Photo by Anastasiya Lobanovskaya

As dogs are considered family, people often forget that there are complex realities regarding dog parenting. How is it a privilege and responsibility when caring for dogs?

Dog parenting is a beautiful role, especially when you have a heart for nurturing these animals. However, getting a dog is not just a privilege. It’s a heavy responsibility that requires you to be financially, emotionally, and psychologically capable. Those three things are the same aspects a person should have if they want to have children.

That’s why for Rotha J. Dawkins, an author with multiple genres of books, what matters is touching the hearts of every fur parent. One of her books is called ‘Treats & Tales,’ about a dog named Lil Red who’s on the run. She’s a very friendly dachshund and is on a unique quest for survival. Dawkins aims to create a fun learning experience for people of all ages.

In today’s modern age, “owning” a dog can seem off-putting for people who passionately love these four-legged animals. Nowadays, we call it “fur parenting,” as pets have assimilated themselves as full-time family members. However, that’s still not the case for some who need to distinguish what responsible dog parenting means clearly.

Preparations for you to become a responsible dog parent

Despite the highs of wanting a dog in your home, you must brace yourself for some things. After all, dogs depend on us for food and shelter at best. But even with that, they deserve so much more. Allowing a dog into your life means completely understanding the commitment entailed with dog parenting.

As long as you’re in it for the long haul, below is a list of essential points to consider when getting a dog:

Awareness of the commitment

It may have been mentioned already, but you must be fully committed to caring for a dog. And fully committed means being its full-time provider for the rest of its life. Contrary to what others think, no one should get a dog out on impulse. The dog is the one who’s most affected by every decision we make for them.

You need to honestly assess yourself to see if you are ready for it. Do you have the financial, emotional, and time commitment that a dog needs? Regardless of how cute their faces are as they look at you, avoid getting swayed to the point of taking them home unprepared. You’ll only bring more harm than good.

Evaluate your lifestyle

Different dogs match households specific to their build and temperament. An equally active dog will be perfect for you if you have an active lifestyle. Dogs’ energy levels range from calm to hyperactive, and so is their need for attention.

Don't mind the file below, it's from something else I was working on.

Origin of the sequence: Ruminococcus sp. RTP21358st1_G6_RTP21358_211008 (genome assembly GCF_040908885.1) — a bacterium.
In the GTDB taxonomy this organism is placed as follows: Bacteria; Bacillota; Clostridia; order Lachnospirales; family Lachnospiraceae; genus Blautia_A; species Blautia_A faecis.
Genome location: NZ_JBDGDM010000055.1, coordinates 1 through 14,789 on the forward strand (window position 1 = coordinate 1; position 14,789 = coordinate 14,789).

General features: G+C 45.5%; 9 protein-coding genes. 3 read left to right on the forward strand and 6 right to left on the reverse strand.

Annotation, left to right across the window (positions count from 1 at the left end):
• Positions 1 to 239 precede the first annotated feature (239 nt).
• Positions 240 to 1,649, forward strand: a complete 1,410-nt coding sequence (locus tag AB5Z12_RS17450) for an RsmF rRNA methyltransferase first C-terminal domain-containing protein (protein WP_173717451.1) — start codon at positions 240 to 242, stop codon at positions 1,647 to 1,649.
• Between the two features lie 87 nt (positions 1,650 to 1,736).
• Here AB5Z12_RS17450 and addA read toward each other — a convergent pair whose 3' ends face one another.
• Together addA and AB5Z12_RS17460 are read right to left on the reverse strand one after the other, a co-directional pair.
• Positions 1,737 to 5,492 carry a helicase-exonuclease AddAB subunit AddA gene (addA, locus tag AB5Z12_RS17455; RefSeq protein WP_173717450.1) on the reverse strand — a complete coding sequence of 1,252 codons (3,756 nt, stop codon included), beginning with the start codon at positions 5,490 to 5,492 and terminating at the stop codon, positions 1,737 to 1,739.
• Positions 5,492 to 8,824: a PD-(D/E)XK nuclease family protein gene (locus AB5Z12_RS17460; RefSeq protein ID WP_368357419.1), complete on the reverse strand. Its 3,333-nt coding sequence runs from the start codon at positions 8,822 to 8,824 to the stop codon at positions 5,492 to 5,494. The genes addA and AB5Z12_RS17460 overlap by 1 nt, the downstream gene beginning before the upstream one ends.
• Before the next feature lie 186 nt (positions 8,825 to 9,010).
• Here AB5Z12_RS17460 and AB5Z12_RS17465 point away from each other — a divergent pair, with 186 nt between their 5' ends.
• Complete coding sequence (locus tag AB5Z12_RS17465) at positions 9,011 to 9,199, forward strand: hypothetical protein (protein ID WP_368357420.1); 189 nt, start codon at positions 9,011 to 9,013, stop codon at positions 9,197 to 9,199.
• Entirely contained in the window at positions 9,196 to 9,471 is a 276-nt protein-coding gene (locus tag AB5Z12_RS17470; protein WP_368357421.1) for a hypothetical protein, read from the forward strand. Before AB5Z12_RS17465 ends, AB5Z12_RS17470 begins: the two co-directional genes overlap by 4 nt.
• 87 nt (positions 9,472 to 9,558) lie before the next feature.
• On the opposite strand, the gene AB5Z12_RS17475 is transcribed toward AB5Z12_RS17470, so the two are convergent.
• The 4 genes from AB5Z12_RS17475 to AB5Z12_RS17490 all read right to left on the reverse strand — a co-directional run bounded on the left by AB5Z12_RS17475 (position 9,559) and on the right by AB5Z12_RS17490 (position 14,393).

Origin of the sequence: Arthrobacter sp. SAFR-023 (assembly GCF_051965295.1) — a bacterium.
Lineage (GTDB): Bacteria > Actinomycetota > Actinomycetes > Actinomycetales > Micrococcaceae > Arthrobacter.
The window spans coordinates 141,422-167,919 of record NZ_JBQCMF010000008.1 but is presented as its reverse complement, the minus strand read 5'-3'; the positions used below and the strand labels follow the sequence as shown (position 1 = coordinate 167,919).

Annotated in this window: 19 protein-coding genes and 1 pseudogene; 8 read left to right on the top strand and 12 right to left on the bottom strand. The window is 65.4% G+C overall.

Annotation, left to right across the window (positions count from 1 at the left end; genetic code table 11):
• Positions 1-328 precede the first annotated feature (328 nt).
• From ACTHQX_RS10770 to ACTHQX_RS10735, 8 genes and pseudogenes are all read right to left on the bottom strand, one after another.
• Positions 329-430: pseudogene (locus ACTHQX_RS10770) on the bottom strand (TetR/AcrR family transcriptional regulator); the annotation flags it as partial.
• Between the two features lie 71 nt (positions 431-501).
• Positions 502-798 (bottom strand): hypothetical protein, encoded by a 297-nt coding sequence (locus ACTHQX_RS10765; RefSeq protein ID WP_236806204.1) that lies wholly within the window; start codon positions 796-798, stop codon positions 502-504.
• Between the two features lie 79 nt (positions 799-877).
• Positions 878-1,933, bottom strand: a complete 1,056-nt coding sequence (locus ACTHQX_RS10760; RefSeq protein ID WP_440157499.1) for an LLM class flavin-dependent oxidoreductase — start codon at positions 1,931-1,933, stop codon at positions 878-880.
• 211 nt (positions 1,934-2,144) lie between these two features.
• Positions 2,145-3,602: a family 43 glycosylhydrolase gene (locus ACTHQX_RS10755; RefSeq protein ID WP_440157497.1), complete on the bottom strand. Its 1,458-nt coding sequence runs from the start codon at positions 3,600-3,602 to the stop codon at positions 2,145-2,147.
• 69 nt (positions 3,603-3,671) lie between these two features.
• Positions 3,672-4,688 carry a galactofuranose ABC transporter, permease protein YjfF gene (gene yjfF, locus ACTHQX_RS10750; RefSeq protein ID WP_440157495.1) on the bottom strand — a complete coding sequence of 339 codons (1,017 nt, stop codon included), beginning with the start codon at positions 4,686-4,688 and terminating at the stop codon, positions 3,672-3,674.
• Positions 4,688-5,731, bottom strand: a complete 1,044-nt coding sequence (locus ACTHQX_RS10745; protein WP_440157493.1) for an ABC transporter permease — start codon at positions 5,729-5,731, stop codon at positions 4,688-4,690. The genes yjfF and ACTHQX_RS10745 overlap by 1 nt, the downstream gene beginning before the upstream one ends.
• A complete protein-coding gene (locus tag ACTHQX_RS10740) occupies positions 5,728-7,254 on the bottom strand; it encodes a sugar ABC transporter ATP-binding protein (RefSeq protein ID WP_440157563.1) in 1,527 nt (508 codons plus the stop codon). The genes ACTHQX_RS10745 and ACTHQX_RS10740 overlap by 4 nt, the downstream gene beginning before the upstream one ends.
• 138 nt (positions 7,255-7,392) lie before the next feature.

This is also crucial if you’re not living alone or have a family with children. Evaluate each aspect of their lifestyles, from their hobbies to their personalities. It will heavily factor in on the perfect family dog, so you must choose a breed that suits everyone’s lifestyle. If you’re living alone, you only need to consider your living conditions and personal preferences. A calm, friendly, and moderately energetic dog is highly recommended for those with children.

Listing the ideal qualities of a dog you want

The qualities you want in a dog are very crucial. Remember to list all the characteristics you wish to have since they will affect how you’ll treat the dog once you get one. While you’re searching for the perfect breed, take note of the following traits:

  • Size
  • Energy levels
  • Temperament
  • Health and Grooming needs
  • Maintenance levels
  • Trainability

Another aspect you should heavily consider is your living space. Are you residing in an apartment or a suburban home? Observe the restrictions that would affect your dog’s breed. You will avoid regrets later by matching your ideal dog to your living space.

Talking to an experienced fur parent, rescuer, or breeder

Whether you adopt or purchase from a breeder, both options are correct. The end goal is to ensure that the dog’s cared for. You have a better chance if you get a dog from no-kill shelters and responsible breeders who prioritize the dog’s welfare.

For a guaranteed breeder referral, you may contact the AKC so they can connect you to a responsible and ethical breeder. The AKC can also help you look for the area’s best rescue organization or foster dog parent.

Once you find the one, don’t be afraid to ask the hard and uncomfortable questions about dog parenting. You must inquire if the dogs have been spayed or neutered and screened for health issues. In the same way, brace yourself for extensive questioning from shelters and breeders. They’re only concerned for the future of the dogs they’ll be rehoming.

Willingness to play the long waiting game

Availability for both shelters and breeders varies, especially for the latter. Responsible breeders don’t overbreed their dogs, as it’s a health risk for the mother dog. You also have to know the best time to take a dog home, especially when planning to give it to someone as a gift.

Breeders don’t recommend it since a new puppy requires a person’s undivided attention. It will also cause more trouble than it should, heavily affecting the dog. Dog parenting needs to be a personal decision that should be handled individually. If you gift a pet, chances are they’ll end up in a shelter, another home, or worse, abandoned. The problem is that the recipient wasn’t involved in the choosing process. Thus, they need more preparation for pet parenting.

Remember that a good dog is always worth the wait, so you must be willing to go through a tedious process, file some papers, and get them registered with the AKC. And lastly, never give up on your dog because they’ll be the most loving and selfless companions you can have for a lifetime.

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